It is clear from Figure 2 that the HGI survey targets the reef as does the Gulf 3-D seismic survey. We have measured at the Rumsey Field the magnetic effects due to well casings, pipe, infrastructure and pipelines and have taken into consideration and removed these effects before preparing the HGI map. Magnetic data recorded every 10m from the 9-36N-34-21W4 well (completed to the Cooking Lake platform) showed that, going either N-S or E-W, the effect of the well was no longer observed 80m away from the well. Pipelines caused effects no further than 20m away. Accordingly, magnetic data values within 80m of wells or 20m of pipelines were replaced by regional averages derived from values outside the affected zone.
Our thorium-normalized radiometric survey independently produces a clearly defined halo anomaly around the reef field (Figure 3), reinforcing the validity of the HGI survey as an indicator of hydrocarbons below. We have observed similar halos around the Morinville, Golden Spike and Redwater reef fields. Saunders (l994b) suggested that reef fields were more likely to have halo rather than apical anomalies owing to probable differential compaction-related faulting around reefs.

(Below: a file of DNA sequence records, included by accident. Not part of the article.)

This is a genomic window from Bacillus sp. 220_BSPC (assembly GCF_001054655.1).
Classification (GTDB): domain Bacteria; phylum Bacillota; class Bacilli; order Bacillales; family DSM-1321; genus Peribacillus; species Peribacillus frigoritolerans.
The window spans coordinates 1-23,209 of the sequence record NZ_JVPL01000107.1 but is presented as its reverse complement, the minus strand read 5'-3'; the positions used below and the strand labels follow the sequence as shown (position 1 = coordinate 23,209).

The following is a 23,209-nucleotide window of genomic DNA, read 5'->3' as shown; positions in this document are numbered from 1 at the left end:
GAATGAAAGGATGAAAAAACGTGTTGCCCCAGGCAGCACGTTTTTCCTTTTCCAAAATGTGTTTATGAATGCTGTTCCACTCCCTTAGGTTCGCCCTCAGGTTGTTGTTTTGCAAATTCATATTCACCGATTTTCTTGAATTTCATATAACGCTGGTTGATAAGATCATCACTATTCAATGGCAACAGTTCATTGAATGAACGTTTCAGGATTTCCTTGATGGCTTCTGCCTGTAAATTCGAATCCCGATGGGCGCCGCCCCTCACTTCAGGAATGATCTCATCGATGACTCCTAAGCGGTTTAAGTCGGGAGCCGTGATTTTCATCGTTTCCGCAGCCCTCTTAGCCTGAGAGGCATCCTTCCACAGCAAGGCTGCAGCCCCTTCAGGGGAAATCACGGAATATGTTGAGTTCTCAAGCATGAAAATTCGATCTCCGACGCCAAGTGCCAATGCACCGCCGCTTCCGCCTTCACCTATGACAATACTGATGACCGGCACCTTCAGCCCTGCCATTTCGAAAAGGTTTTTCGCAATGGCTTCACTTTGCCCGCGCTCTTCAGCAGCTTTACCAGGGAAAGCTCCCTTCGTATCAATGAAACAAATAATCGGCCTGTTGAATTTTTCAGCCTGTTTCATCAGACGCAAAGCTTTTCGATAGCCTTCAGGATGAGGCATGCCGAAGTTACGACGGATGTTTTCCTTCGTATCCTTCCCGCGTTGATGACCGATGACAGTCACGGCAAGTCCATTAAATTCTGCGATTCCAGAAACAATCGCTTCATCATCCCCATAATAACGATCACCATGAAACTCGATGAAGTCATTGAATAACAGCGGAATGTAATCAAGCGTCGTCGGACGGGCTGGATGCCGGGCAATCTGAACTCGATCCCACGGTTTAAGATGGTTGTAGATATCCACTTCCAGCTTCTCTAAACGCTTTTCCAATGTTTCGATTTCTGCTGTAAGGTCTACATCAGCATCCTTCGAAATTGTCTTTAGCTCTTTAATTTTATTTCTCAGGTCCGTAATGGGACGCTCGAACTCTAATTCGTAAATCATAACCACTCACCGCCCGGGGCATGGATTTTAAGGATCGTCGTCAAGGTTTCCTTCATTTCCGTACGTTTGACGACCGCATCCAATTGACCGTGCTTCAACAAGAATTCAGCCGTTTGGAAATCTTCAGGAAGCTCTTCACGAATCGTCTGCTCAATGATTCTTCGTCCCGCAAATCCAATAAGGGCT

Although Figures 2 and 3 show a striking example of our survey targeting the Rumsey Reef after the fact, we have had success with HGI and radiometric surveys as predictors of finding hydrocarbons prior to drilling. Two case histories in which the HGI and radiometric surveys were used for prediction of hydrocarbons in rank wildcat wells in the Williston Basin are shown.
Figure 4 is an HGI survey along the Frobisher/Alida trend in the Williston Basin. The reservoirs result from Mississippian erosion of a limestone cuesta that subsequently was capped by tight dolomite and/or anhydrite. The Mississippian erosion surface can usually be mapped using seismic surveys.
We completed this HGI survey prior to any drilling. Well 'A' in Figure 4 was subsequently drilled by a company that farmed in on the property. The well made 246 m3 in its first month on production. The company drilling this well based its location on a seismic line and ignored, at that time, our data. After the well was successful, the company sought our advice for location of Well 'B' since it had no other seismic coverage in the area. Well 'B' was then drilled, oil was found, and this well is now on production. Following that, horizontal well 'c' was drilled and it too is on production.